Gold medal cyclist leaned on Google Earth in training

Armstrong used GPS coordinates of Beijing course to find similar training route at home

Kristin Armstrong, who won an Olympic cycling gold medal on August 13, this week said that Google Earth played a critical role in her training for the event.

The US cyclist, who finished the 14-mile Beijing course in 34 minutes and 51 seconds - 25 seconds faster than silver medalist Emma Pooley of Great Britain - described her use of the Google application in a Tuesday post on the Google Earth and Maps Lat Long blog site.

Armstrong said she began her reconnaissance work to prepare for the time trial in December 2007, with a trip to Beijing to check out and ride the Olympic time trial course. Because the hilly course in Beijing was different from past courses where she has competed, Armstrong and her coach used a GPS device to get an elevation profile, she noted.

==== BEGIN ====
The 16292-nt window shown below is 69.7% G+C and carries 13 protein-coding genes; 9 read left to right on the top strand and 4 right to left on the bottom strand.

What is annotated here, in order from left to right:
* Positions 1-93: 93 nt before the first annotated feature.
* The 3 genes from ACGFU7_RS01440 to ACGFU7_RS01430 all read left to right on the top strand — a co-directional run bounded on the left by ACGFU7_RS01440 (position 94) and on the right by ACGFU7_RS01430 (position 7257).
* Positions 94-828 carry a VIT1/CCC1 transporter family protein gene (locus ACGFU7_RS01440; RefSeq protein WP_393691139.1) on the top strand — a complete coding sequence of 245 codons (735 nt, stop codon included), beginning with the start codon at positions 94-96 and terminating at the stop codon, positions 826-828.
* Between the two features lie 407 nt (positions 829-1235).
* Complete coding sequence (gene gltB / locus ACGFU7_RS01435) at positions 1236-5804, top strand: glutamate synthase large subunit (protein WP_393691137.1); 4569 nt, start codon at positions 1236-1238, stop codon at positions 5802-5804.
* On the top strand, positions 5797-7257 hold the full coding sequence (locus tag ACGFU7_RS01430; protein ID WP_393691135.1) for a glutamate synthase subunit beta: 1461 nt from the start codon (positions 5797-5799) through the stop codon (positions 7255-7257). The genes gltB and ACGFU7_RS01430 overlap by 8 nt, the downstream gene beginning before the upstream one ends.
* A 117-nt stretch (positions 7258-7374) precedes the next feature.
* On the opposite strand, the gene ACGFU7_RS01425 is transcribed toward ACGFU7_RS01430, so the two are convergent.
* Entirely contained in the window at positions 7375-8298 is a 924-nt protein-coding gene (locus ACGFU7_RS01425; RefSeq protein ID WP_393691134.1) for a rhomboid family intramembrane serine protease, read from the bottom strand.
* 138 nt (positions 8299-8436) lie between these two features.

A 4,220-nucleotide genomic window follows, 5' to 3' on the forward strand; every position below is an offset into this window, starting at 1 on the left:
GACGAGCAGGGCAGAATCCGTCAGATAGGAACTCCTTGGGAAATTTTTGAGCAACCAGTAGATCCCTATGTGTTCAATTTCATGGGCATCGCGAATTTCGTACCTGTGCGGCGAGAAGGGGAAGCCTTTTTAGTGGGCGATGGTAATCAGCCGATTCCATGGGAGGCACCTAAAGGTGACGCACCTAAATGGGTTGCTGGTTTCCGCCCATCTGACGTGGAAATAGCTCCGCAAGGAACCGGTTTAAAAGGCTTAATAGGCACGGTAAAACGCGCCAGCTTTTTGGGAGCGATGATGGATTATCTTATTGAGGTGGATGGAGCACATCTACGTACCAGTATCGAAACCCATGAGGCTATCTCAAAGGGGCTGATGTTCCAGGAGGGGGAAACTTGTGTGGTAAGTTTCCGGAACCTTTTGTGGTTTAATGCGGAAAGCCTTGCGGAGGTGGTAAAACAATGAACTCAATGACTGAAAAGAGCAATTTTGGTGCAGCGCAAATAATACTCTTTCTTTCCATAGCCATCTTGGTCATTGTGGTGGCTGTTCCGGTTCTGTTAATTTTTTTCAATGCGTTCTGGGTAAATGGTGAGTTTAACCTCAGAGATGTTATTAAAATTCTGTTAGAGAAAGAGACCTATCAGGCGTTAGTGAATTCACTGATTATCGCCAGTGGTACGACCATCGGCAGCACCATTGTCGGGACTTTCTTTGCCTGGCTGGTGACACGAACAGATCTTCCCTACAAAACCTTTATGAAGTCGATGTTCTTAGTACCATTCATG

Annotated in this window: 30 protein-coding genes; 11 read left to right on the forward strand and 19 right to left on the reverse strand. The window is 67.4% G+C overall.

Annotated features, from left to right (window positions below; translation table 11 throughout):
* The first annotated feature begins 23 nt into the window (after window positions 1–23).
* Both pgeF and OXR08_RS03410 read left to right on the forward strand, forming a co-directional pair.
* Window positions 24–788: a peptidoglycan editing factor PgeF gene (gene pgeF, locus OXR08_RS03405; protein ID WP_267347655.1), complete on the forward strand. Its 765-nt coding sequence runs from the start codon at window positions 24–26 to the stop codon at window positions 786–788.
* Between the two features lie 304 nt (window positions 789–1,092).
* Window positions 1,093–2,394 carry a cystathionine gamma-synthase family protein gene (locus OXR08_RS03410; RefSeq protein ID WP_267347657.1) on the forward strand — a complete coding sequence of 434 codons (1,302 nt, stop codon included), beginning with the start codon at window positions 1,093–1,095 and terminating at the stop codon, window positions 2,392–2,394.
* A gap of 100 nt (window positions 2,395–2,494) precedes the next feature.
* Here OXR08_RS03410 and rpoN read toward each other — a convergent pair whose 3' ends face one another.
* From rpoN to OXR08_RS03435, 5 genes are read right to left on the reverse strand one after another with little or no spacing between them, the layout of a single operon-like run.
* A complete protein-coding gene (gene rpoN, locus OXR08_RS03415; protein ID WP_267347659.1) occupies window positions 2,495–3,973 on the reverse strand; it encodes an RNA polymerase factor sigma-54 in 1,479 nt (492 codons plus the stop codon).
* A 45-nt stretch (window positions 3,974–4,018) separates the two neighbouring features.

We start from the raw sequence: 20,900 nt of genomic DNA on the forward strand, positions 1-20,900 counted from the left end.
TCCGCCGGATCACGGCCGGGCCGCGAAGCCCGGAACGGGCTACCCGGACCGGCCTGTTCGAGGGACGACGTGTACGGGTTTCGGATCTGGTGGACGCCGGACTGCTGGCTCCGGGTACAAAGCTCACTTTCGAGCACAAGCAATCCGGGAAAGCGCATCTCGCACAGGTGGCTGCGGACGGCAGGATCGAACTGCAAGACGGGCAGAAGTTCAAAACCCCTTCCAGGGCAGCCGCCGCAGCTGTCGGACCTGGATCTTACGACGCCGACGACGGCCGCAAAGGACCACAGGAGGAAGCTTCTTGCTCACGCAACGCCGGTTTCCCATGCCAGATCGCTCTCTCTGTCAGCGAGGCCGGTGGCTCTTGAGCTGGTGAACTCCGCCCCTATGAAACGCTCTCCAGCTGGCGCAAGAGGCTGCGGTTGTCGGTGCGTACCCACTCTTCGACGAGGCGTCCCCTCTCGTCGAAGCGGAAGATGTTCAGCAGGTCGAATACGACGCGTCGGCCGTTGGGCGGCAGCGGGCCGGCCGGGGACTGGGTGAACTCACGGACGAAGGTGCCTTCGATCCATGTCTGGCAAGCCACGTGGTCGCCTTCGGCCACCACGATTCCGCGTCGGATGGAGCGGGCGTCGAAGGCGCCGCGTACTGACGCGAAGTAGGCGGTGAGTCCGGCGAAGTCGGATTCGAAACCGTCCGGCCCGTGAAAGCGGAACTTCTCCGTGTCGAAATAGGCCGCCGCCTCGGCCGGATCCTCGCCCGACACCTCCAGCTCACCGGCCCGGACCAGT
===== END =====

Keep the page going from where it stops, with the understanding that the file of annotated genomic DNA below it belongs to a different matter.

"While riding the course, I kept thinking to myself that we must be on the wrong road; there is just simply no way a time trial would have this much climbing!" Armstrong wrote. "At the reassurance from my coach and much to my delight we were on the right course."

After she returned home, Armstrong said she exported the GPS data to several different formats, including Google Earth, she said.

"I was then able to trace the entire course from the comfort of my home and find a similar route to train on back in Boise," she added "This capability, along with having the elevation profile, proved invaluable in my preparation for my gold medal race."

Armstrong also used the Google Earth satellite views of the course to share a view of the route with her family and friends, she noted.

Since winning the gold, Armstrong added that she has begun using Google Calendar with her publicist/manager to coordinate requests for her time.

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